When I was in seminary, I had a professor who regularly would abbreviate or even forgo the Greek lesson for the day and offer some form of pastoral advice. One day, the advice went this way: “When you get in a church, spend your time with men. Be a man’s man and work to build into the men. If you spend time investing in children, you might get the children to stay. If you spend time with the women and mothers, you might also get a few of the children along with them. But if you spend time with the men, you will get the entire family. Invest your lives in discipling men.”
I thought of that professor’s advice when I read Justin Taylor’s blog this morning. Quoting another study from a few years ago about the influence of men on the worship habits of their children, he notes:
In short, if a father does not go to church, no matter how faithful his wife’s devotions, only one child in 50 will become a regular worshipper. If a father does go regularly, regardless of the practice of the mother, between two-thirds and three-quarters of their children will become churchgoers (regular and irregular). If a father goes but irregularly to church, regardless of his wife’s devotion, between a half and two-thirds of their offspring will find themselves coming to church regularly or occasionally.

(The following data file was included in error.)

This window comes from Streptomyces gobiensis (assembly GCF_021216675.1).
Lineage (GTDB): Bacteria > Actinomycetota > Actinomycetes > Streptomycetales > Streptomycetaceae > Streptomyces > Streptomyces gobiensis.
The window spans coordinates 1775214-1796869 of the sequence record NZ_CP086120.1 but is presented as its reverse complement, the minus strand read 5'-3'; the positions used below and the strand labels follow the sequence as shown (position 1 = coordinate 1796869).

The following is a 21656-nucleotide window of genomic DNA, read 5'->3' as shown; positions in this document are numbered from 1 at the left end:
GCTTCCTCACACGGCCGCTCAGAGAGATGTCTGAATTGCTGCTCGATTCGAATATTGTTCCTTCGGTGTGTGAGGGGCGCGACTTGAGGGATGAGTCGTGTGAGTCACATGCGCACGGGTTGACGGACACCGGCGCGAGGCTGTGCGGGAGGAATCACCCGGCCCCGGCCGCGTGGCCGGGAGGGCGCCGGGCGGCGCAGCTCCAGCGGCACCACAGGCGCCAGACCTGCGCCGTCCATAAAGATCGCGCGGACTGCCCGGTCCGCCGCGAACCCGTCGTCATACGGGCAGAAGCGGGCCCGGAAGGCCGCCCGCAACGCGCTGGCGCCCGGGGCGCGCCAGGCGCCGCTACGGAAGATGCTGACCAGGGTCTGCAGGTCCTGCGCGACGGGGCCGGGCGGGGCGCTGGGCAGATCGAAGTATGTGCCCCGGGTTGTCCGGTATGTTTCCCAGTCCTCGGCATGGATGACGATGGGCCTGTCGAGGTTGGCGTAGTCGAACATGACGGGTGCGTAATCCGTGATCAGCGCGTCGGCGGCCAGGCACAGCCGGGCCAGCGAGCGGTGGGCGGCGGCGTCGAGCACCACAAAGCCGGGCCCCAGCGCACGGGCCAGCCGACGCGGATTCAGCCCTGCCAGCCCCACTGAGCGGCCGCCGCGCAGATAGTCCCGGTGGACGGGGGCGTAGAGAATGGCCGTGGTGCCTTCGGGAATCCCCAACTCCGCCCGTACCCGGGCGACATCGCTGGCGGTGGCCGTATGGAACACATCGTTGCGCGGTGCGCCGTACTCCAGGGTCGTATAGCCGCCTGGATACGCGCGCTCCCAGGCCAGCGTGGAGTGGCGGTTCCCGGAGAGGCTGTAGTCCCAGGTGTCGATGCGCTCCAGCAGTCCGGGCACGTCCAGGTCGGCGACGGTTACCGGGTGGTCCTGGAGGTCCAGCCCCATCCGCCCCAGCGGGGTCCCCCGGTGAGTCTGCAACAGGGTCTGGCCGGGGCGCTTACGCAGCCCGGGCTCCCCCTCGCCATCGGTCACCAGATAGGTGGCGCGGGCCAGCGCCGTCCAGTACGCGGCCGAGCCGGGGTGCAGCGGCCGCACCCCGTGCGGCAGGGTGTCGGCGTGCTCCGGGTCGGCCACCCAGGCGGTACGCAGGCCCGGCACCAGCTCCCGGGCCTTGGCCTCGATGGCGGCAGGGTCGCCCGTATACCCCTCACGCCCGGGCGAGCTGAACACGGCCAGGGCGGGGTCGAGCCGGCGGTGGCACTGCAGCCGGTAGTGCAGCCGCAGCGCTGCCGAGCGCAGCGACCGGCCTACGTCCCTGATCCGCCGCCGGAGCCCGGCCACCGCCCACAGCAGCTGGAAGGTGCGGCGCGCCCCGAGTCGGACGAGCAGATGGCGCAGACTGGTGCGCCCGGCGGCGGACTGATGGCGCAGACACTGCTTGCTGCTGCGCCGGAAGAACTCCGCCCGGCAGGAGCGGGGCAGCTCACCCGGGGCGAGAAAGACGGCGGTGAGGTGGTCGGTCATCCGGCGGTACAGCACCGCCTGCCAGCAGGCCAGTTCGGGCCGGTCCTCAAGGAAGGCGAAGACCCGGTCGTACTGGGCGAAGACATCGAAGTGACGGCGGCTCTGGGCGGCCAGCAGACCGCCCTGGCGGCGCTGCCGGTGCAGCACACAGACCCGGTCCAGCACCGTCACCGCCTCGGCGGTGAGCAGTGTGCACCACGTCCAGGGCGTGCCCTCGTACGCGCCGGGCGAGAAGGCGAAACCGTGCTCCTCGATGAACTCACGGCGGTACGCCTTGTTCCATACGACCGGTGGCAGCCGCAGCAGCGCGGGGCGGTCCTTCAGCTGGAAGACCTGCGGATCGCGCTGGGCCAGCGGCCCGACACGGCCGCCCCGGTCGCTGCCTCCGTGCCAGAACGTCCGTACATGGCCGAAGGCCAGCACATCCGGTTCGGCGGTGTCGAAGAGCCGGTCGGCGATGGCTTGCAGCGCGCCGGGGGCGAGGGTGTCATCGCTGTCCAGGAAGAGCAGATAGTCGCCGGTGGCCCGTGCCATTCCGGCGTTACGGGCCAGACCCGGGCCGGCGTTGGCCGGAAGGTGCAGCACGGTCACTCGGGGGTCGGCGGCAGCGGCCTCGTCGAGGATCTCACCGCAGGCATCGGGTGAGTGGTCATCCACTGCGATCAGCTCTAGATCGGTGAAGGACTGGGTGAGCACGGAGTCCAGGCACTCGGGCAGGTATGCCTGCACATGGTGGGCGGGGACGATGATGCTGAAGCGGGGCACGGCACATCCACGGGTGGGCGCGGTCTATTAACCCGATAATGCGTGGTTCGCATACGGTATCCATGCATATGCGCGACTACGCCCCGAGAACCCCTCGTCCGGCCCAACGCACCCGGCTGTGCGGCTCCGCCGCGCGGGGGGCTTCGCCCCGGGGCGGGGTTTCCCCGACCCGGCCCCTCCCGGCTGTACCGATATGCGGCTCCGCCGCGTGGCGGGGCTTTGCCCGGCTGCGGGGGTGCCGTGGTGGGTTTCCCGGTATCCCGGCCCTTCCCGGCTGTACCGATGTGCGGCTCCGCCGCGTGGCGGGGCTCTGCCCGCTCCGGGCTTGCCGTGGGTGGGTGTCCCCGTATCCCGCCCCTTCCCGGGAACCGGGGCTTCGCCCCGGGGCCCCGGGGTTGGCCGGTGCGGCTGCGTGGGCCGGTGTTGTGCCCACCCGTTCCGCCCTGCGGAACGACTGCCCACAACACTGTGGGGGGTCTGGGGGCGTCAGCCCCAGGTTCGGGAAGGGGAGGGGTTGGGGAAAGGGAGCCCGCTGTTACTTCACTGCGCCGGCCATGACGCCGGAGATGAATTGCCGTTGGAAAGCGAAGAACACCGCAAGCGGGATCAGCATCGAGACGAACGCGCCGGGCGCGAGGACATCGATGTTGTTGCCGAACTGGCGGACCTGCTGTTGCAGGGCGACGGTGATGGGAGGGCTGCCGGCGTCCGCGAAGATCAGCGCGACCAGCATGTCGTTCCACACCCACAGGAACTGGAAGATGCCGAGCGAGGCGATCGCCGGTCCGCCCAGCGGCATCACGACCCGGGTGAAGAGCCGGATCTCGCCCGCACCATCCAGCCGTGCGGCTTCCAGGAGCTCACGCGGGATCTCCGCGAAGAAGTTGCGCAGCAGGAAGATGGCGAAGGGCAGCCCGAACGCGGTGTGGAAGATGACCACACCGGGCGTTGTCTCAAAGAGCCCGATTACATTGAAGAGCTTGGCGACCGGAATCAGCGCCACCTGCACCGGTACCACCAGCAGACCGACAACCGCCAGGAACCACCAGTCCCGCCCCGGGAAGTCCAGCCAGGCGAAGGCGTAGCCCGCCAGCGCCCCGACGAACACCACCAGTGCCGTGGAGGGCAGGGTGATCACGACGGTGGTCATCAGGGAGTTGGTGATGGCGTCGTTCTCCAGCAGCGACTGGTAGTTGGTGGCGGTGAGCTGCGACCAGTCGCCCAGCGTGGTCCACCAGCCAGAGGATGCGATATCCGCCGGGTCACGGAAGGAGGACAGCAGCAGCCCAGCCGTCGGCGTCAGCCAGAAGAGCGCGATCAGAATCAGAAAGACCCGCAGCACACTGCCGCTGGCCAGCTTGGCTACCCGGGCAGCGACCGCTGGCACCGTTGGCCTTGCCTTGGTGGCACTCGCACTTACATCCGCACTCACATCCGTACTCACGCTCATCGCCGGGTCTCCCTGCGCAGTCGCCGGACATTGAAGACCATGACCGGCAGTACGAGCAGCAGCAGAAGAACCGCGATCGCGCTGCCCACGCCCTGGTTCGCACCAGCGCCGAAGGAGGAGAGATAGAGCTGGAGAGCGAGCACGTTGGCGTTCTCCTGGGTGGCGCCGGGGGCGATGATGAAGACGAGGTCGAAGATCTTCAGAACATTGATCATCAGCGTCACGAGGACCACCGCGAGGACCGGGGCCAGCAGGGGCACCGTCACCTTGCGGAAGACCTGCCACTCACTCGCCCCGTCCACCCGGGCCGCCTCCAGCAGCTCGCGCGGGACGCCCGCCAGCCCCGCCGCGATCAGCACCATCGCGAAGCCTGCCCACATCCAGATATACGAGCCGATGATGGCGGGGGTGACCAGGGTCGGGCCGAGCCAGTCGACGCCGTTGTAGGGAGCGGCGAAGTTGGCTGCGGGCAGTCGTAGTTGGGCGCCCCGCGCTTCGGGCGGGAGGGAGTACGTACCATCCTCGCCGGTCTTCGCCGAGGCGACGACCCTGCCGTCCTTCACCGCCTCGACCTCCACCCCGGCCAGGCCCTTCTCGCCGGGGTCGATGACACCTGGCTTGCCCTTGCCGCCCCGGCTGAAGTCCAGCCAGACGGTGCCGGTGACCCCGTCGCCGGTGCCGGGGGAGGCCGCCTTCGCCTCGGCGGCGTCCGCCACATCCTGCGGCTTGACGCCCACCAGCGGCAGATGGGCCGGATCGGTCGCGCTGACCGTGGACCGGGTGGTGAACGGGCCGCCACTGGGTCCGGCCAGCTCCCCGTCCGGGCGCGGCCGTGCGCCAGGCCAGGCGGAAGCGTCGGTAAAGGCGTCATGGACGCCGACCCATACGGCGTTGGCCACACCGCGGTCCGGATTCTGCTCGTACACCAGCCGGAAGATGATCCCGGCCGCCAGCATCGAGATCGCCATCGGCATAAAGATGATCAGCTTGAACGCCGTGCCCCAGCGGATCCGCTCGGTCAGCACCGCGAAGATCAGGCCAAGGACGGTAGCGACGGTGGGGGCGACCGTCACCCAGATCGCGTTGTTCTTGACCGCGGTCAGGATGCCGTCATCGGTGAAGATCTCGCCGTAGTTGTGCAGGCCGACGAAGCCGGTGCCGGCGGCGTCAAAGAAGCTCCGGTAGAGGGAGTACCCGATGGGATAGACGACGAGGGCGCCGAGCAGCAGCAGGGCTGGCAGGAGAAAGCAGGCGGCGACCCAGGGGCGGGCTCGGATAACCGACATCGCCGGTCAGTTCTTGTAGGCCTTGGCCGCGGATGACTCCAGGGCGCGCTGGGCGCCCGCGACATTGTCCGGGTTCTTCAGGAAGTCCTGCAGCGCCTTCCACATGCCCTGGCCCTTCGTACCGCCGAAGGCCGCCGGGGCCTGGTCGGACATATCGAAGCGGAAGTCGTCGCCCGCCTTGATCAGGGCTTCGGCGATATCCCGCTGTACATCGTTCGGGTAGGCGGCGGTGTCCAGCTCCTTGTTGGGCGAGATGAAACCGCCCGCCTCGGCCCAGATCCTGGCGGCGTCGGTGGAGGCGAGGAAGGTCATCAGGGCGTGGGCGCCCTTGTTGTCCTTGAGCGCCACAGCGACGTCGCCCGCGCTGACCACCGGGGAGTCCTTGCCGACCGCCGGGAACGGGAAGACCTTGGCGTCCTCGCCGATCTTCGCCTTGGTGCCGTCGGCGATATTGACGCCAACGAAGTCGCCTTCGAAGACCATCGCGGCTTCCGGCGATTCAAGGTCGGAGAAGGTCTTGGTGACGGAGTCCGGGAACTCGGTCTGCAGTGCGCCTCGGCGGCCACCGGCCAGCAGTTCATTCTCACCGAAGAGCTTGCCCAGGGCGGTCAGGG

A non-practicing mother with a regular father will see a minimum of two-thirds of her children ending up at church. In contrast, a non-practicing father with a regular mother will see two-thirds of his children never darken the church door. If his wife is similarly negligent that figure rises to 80 percent!
The results are shocking, but they should not be surprising. They are about as politically incorrect as it is possible to be; but they simply confirm what psychologists, criminologists, educationalists, and traditional Christians know. You cannot buck the biology of the created order. Father’s influence, from the determination of a child’s sex by the implantation of his seed to the funerary rites surrounding his passing, is out of all proportion to his allotted, and severely diminished role, in Western liberal society.
Two lessons: 1) Believing fathers do well to recognize the significance of their influence in the home — Eph. 5:22ff really is true; 2) churches do well to remember the advice of my professor and spend time on building into the lives of the men above all.